SDRAM (Synchronous Dynamic Random Access Memory) is a name for various types of memory in which input and output signals are synchronised with the incoming memory clock. The speed of SDRAM is rated in MHz rather than in nanoseconds so it can be easily compared to the system bus speed. There are various types/standards of SDRAM available today and inside every type there are different sub-types where the main differences are power consumption, speed and data bus size. Use of any type of SDRAM requires a complex DRAM controller, which is normally part of the microcontroller.


SDRAM is very often used as a synonym for Single Data Rate SDRAM or SDR SDRAM.

Single Data Rate SDRAM accepts only one command and transfers one word of data per one clock cycle, with typical clock frequencies of 100 and 133 MHz. All control signals are sampled on the raising clock edge.

The most common data bus sizes are 4, 8, 16 or 32 bits and multiple chips can be combined together to provide larger data bus sizes. SDRAM devices are divided into 2 or 4 internal memory banks, which can be accessed independently.

SDRAM operating voltage is generally 3.3V. However, there are so called Mobile SDRAM devices available with operating voltage of 1.8V, 2.5V and 3.3V.

Although the SDR SDRAM components are fast when compared with past technologies they are nowhere near the speeds required by today's very fast computer CPUs. However, SDR SDRAM devices still have their place in embedded system designs where bus speeds of 100 MHz or 133 MHz are required.

The major manufacturers of SDRAM devices are Samsung Electronics, Micron Technologies, Qimonda and Hynix.


Double Data Rate SDRAM or DDR is similar to SDR SDRAM. The major difference and significant improvement that DDR provides is the ability of DDR to transfer the data at both edges of the clock signal, which effectively doubles the transfer rate (bandwidth) with the same bus speed as with typical SDR SDRAM.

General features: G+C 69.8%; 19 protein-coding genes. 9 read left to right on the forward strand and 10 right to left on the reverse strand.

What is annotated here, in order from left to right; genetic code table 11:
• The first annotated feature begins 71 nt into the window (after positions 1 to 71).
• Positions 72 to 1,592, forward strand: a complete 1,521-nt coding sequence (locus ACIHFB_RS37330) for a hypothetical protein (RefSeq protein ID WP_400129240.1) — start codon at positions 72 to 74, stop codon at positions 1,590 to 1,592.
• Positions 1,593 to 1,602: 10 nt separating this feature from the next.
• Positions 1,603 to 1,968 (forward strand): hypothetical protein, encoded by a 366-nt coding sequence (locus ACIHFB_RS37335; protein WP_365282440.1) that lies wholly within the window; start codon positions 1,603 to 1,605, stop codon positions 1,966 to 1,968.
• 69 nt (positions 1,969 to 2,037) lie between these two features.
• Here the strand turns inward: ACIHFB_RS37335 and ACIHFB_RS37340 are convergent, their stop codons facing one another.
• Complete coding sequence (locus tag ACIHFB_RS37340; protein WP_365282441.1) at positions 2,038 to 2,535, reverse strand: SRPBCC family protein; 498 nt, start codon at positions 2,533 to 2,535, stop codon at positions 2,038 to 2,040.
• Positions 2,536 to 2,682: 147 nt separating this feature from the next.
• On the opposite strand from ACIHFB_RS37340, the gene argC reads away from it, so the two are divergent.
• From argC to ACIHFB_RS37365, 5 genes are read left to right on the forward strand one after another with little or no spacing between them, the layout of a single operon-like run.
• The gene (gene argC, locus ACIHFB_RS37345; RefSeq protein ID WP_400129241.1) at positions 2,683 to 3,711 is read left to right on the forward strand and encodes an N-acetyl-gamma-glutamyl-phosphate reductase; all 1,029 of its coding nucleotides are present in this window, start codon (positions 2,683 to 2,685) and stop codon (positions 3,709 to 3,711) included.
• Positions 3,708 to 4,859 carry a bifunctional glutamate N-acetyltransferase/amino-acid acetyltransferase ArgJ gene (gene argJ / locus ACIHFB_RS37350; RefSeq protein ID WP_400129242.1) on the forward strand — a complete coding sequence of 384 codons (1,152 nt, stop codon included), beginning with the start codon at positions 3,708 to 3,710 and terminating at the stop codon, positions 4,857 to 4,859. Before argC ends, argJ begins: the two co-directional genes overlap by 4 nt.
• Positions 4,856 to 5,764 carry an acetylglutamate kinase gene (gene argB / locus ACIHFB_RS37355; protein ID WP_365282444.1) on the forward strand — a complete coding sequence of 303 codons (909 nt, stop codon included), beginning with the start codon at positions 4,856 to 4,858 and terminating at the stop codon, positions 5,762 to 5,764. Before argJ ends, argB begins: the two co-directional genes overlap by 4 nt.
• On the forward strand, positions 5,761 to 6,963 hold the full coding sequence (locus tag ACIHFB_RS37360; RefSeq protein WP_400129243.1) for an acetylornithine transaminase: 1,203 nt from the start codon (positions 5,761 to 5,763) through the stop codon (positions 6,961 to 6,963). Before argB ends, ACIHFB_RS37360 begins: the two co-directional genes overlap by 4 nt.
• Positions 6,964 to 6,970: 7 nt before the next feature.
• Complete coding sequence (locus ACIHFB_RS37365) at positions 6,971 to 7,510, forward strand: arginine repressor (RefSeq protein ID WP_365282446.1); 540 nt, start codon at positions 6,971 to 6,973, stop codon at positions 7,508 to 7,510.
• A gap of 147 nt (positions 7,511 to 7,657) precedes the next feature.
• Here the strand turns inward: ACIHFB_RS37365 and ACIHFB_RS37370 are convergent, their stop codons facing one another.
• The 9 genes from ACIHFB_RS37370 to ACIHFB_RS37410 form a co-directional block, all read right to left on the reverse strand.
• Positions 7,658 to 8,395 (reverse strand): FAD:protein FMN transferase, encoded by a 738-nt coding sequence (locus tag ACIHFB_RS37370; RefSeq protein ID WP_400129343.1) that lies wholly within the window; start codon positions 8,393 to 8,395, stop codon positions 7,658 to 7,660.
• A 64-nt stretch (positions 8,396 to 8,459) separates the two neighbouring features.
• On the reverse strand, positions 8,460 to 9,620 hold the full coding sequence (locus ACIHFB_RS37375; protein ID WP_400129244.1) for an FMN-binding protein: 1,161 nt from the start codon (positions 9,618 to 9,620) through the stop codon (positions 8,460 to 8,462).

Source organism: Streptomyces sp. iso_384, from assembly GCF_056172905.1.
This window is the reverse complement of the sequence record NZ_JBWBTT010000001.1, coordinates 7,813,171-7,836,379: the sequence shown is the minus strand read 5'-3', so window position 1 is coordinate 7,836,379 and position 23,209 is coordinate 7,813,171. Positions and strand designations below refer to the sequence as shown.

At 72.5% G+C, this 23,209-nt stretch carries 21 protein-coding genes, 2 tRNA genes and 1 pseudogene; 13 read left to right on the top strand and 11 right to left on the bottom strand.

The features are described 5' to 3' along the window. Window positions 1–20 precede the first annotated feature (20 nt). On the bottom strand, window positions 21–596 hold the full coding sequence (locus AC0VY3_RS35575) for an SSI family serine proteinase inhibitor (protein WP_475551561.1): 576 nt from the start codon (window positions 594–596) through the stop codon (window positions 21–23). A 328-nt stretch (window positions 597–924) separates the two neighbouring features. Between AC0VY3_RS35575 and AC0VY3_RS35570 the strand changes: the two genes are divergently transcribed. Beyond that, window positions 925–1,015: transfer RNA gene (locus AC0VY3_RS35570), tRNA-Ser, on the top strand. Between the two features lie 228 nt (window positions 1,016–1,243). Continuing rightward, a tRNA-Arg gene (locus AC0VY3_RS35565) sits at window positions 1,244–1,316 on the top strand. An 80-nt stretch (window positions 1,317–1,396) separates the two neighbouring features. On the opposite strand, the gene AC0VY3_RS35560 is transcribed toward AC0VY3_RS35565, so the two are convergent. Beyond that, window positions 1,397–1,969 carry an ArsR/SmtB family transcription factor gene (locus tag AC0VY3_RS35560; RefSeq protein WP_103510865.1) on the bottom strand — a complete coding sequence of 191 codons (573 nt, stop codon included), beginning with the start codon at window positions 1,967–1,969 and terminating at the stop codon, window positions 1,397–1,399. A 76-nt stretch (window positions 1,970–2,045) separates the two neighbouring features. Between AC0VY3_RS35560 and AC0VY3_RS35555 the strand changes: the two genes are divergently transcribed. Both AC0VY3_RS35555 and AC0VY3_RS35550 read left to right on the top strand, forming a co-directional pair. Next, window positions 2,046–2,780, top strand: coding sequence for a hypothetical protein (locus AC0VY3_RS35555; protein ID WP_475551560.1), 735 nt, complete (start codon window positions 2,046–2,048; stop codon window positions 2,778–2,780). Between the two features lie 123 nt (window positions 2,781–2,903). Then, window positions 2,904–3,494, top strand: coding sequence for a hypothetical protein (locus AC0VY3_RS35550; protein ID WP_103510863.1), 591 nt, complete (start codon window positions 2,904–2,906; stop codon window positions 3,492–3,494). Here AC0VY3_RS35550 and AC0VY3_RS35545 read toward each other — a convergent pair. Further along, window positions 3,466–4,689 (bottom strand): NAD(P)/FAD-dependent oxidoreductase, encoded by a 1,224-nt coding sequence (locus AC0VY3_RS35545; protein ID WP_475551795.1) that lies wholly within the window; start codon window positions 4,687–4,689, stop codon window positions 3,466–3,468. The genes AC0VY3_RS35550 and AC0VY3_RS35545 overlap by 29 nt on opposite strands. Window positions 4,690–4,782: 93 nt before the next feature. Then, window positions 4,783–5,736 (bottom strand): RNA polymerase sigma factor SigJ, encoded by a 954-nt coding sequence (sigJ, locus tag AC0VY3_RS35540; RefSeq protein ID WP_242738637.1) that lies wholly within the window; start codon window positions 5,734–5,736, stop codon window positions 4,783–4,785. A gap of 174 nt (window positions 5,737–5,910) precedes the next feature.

The standard DDR speeds are DDR-200 (100 MHz memory clock), DDR-266 (133 MHz), DDR-333 (166 MHz) and DDR-400 (200 MHz).

The data bus sizes are similar to SDR SDRAM (4, 8, 16 or 32 bits) and multiple chips can be combined together to provide larger data bus sizes.

DDR operates at 2.5V compared to 3.3V for SDR SDRAM. This is a significant power reduction which can be further decreased by using Mobile DDR devices running at 1.8V.

For similar reasons to those above for SDR devices, DDR memory is being superseded by DDR2 SDRAM which operates on the same principle as DDR (although, there are some modifications required in order to support higher speeds/clock frequency). Today, DDR SDRAM devices are used in systems (embedded systems, mobile devices, PDAs, etc.) where higher bandwidth is required, but where the front-size bus speed limitations, higher latency and/or the cost prohibit the use of DDR2 devices.


Double Data Rate 2 SDRAM or DDR2 is the current standard in the memory industry and it is used mostly in the computer industry. The main advantage compared to the older DDR technology is the speed - the DDR2 memory devices run their bus at twice the speed of its memory cells. This enables faster front side bus speeds and higher peak throughputs. However, those speed improvements are achieved at the expense of higher latency (the delay incurred when a fast CPU tries to access data in SDRAM, usually measured in memory bus clock cycles). It should be noted that, because of this higher latency, DDR SDRAM is considered superior to DDR2 when both are running at the same bus speed (DDR2 read latency can be anywhere between 3 and 9 cycles, whereas DDR read latency is 2 to 3 cycles).

The standard DDR2 speeds are DDR2-400 (100 MHz memory clock), DDR2-533 (133 MHz), DDR2-667 (166 MHz) and DDR2-800 (200 MHz). DDR2 devices operate at 1.8V.

Double Data Rate 3 SDRAM or DDR3 is the newest member of SDRAM family. It runs its I/O bus at four times the speed of its memory cells and has about 30% reduced power consumption compared to current DDR2 technology thanks to lower operating currents and voltages (1.5V).

The standard DDR3 speeds are DDR3-800 (100 MHz data bus speed), DDR3-1066 (133 MHz), DDR3-1333 (166 MHz) and DDR3-1600 (200 MHz). DDR3 devices operate at 1.5V.

Both DDR2 and DDR3 devices are rarely used in electronic devices other than the computer systems and other devices which require very fast transfer of information (graphic or video intensive applications).

Bluewater Systems Experience

Both SDR and DDR SDRAM technologies are widely used in the products designed by Bluewater Systems, including 16- and 32-bit wide data bus with memory clock of up to 133 MHz (i.e. SDR 133 and DDR-266). 'Mobile' SDRAM is used wherever the microcontroller supports it.